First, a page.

Snowden speaking via teleconference when he was awarded a Norwegian freedom of expression prize in September. Photo: Svein Ove Ekornesvåg / NTB scanpix
The revelation that the US landed a private aircraft in Copenhagen intended to capture Snowden in June 2013 was first reported last month by the Danish online media Denfri, but Danish officials initially denied the report.
On Friday however it was reported that Justice Minister Søren Pind told parliament’s Legal Affairs Committee that the Danish government did allow the Americans to use both Danish airspace and the airport knowing full well that the aircraft was intended to take a captured Snowden back to the US.
“The purpose of the plane’s presence at Copenhagen Airport was apparently to have the ability to transport Edward Snowden to the USA in case he was delivered from Russia or another country,” Pind said in a written statement.
As recently as Wednesday, Pind said that he “wasn’t aware of the purpose of the aircraft in question”.
Denfri first broke the news after obtaining heavily-redacted documents from the Justice Ministry to follow up on a 2014 report from The Register that revealed that a US government jet previously used on CIA rendition flights was sent to Europe with the goal of nabbing Snowden. That report stated that the flight landed and waited at Copenhagen Airport, something that was never confirmed by Danish authorities.
Documents Denfri obtained from the Justice Ministry confirmed that the US-owned Gulfstream aircraft was given permission to land in Copenhagen as Snowden was stranded at Moscow’s Sheremetyevo airport waiting for Russia to grant him asylum.
It had previously been reported that the US sought the help of Danish, Norwegian, Swedish and Finnish authorities in tracking down the NSA whistleblower.
“The FBI requests that your service immediately notify the necessary and applicable agencies of the below information in the event that Snowden should board a flight from Moscow to one of your respective countries for either transit purposes or as a final destination,” a sent that the FBI sent out of the US Embassy in Copenhagen read.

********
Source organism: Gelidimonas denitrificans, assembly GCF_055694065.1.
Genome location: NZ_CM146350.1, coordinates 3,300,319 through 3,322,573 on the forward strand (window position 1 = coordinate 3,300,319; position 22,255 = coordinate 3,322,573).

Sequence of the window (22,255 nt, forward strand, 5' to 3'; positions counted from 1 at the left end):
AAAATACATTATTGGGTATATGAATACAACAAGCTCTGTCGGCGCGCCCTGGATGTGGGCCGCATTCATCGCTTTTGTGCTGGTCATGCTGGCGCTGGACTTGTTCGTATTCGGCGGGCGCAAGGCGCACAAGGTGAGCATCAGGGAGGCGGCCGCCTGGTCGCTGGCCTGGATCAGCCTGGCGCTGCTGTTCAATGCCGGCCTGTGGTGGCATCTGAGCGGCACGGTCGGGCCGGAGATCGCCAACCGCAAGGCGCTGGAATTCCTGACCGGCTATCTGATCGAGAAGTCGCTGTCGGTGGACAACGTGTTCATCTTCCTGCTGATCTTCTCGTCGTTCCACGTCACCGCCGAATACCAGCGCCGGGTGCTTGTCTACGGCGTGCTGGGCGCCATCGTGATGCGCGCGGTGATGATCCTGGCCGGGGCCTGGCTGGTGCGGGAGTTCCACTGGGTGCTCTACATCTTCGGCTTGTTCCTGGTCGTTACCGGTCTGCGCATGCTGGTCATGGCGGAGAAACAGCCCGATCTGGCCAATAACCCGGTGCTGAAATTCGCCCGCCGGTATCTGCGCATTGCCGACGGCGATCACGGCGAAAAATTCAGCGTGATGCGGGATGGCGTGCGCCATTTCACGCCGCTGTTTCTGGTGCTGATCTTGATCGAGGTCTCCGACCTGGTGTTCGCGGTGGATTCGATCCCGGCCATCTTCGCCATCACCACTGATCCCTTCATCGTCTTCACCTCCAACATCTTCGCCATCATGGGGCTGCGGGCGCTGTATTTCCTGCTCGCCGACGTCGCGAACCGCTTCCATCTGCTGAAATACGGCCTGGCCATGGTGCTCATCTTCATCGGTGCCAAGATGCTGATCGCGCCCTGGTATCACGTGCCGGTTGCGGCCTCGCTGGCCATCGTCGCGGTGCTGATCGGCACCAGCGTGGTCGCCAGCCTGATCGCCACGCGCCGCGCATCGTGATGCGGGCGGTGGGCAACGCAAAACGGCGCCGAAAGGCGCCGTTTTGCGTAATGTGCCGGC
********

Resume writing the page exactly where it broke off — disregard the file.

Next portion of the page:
In November, Prime Minister Lars Løkke Rasmussen dismissed calls from Denmark’s left wing to offer the whistleblower asylum.
“I have a very hard time seeing what the reasoning would be for parliament to pass a special law taking the extraordinary step of offering an American citizen political amnesty in Denmark,” Rasmussen said.
“He is sought for a series of legal violations; that's what he is. And the US is a democratic constitutional state,” he added.
Snowden used the Denfri revelations to accuse the PM of “having a secret”:
Reacting to the disclosure, Snowden on Friday tweeted that it “seems to confirm Denmark intended to violate principle of non-refoulement as I sought asylum”.
According to the UN Convention on the Status of Refugees, the principle of non-refoulement stipulates that “no one shall expel or return ('refouler') a refugee against his or her will, in any manner whatsoever, to a territory where he or she fears threats to life or freedom.”
Snowden, 32, has been living in exile in Russia since June 2013, after stealing electronic documents from the US National Security Agency that revealed its secret surveillance programmes.
The US government has charged him with espionage and theft of government property, crimes for which he could be imprisoned for 30 years if found guilty.
Snowden was recently tipped as a favourite to win this year's Nobel Peace Prize by Nobel watcher Kristian Berg Harpviken, the director of the Peace Research Institute of Oslo.